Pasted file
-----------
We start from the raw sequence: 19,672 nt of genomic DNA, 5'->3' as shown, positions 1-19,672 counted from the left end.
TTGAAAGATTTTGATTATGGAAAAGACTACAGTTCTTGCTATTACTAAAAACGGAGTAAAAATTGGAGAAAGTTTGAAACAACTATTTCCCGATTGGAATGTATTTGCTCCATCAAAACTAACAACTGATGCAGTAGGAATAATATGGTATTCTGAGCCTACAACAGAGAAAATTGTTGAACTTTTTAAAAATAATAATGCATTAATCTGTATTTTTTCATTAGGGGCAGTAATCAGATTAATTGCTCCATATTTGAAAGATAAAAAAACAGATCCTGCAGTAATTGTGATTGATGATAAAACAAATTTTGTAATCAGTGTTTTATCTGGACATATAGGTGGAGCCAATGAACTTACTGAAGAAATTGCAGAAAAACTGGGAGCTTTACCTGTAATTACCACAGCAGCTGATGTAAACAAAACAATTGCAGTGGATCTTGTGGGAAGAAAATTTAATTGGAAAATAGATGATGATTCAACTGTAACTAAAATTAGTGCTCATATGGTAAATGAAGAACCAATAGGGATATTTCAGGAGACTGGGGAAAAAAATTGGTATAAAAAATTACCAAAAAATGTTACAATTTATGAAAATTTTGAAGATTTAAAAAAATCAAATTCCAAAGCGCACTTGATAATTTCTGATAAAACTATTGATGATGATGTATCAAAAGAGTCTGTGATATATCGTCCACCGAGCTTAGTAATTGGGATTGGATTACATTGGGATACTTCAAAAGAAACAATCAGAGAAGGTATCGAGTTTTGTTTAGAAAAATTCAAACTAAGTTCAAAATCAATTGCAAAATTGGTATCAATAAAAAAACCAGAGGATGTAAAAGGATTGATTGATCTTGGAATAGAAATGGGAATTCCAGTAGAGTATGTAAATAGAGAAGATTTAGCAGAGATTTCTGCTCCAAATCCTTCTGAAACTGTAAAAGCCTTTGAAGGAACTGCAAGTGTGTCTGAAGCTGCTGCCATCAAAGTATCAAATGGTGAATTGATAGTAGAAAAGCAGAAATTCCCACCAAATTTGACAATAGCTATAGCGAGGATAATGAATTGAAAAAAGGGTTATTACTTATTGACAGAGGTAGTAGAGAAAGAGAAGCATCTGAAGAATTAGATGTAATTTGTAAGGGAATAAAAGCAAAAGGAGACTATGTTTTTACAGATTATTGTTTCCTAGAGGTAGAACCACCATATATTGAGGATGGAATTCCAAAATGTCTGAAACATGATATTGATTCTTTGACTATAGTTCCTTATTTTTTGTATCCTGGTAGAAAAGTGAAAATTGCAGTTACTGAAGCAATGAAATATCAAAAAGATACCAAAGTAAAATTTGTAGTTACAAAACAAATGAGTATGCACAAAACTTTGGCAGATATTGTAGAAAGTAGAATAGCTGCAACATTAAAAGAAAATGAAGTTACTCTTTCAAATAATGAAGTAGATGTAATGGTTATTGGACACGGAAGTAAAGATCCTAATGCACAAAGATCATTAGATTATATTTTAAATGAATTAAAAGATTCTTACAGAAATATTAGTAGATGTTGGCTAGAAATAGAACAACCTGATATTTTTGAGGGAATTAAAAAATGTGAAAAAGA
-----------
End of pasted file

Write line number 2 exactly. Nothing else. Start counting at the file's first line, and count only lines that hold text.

TTGAAAGATTTTGATTATGGAAAAGACTACAGTTCTTGCTATTACTAAAAACGGAGTAAAAATTGGAGAAAGTTTGAAACAACTATTTCCCGATTGGAATGTATTTGCTCCATCAAAACTAACAACTGATGCAGTAGGAATAATATGGTATTCTGAGCCTACAACAGAGAAAATTGTTGAACTTTTTAAAAATAATAATGCATTAATCTGTATTTTTTCATTAGGGGCAGTAATCAGATTAATTGCTCCATATTTGAAAGATAAAAAAACAGATCCTGCAGTAATTGTGATTGATGATAAAACAAATTTTGTAATCAGTGTTTTATCTGGACATATAGGTGGAGCCAATGAACTTACTGAAGAAATTGCAGAAAAACTGGGAGCTTTACCTGTAATTACCACAGCAGCTGATGTAAACAAAACAATTGCAGTGGATCTTGTGGGAAGAAAATTTAATTGGAAAATAGATGATGATTCAACTGTAACTAAAATTAGTGCTCATATGGTAAATGAAGAACCAATAGGGATATTTCAGGAGACTGGGGAAAAAAATTGGTATAAAAAATTACCAAAAAATGTTACAATTTATGAAAATTTTGAAGATTTAAAAAAATCAAATTCCAAAGCGCACTTGATAATTTCTGATAAAACTATTGATGATGATGTATCAAAAGAGTCTGTGATATATCGTCCACCGAGCTTAGTAATTGGGATTGGATTACATTGGGATACTTCAAAAGAAACAATCAGAGAAGGTATCGAGTTTTGTTTAGAAAAATTCAAACTAAGTTCAAAATCAATTGCAAAATTGGTATCAATAAAAAAACCAGAGGATGTAAAAGGATTGATTGATCTTGGAATAGAAATGGGAATTCCAGTAGAGTATGTAAATAGAGAAGATTTAGCAGAGATTTCTGCTCCAAATCCTTCTGAAACTGTAAAAGCCTTTGAAGGAACTGCAAGTGTGTCTGAAGCTGCTGCCATCAAAGTATCAAATGGTGAATTGATAGTAGAAAAGCAGAAATTCCCACCAAATTTGACAATAGCTATAGCGAGGATAATGAATTGAAAAAAGGGTTATTACTTATTGACAGAGGTAGTAGAGAAAGAGAAGCATCTGAAGAATTAGATGTAATTTGTAAGGGAATAAAAGCAAAAGGAGACTATGTTTTTACAGATTATTGTTTCCTAGAGGTAGAACCACCATATATTGAGGATGGAATTCCAAAATGTCTGAAACATGATATTGATTCTTTGACTATAGTTCCTTATTTTTTGTATCCTGGTAGAAAAGTGAAAATTGCAGTTACTGAAGCAATGAAATATCAAAAAGATACCAAAGTAAAATTTGTAGTTACAAAACAAATGAGTATGCACAAAACTTTGGCAGATATTGTAGAAAGTAGAATAGCTGCAACATTAAAAGAAAATGAAGTTACTCTTTCAAATAATGAAGTAGATGTAATGGTTATTGGACACGGAAGTAAAGATCCTAATGCACAAAGATCATTAGATTATATTTTAAATGAATTAAAAGATTCTTACAGAAATATTAGTAGATGTTGGCTAGAAATAGAACAACCTGATATTTTTGAGGGAATTAAAAAATGTGAAAAAGA